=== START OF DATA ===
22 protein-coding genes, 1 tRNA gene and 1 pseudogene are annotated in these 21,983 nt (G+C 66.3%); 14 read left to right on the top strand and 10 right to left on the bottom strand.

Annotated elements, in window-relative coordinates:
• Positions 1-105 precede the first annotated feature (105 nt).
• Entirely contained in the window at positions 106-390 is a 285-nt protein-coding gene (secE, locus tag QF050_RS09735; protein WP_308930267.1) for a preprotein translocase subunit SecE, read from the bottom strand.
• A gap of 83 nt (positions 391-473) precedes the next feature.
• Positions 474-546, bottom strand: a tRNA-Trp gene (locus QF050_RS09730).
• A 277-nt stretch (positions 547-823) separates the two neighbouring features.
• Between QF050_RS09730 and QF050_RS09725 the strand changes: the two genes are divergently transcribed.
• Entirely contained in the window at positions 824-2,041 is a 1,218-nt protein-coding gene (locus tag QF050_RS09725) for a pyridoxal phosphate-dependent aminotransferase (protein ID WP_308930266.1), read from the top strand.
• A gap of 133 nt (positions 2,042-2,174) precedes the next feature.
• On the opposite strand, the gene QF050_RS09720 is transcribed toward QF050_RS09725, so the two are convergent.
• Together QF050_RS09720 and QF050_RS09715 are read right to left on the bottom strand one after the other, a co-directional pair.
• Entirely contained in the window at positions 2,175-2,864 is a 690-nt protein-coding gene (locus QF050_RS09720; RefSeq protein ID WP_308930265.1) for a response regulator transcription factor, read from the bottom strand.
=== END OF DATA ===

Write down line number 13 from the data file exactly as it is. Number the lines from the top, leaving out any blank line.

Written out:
• Entirely contained in the window at positions 2,175-2,864 is a 690-nt protein-coding gene (locus QF050_RS09720; RefSeq protein ID WP_308930265.1) for a response regulator transcription factor, read from the bottom strand.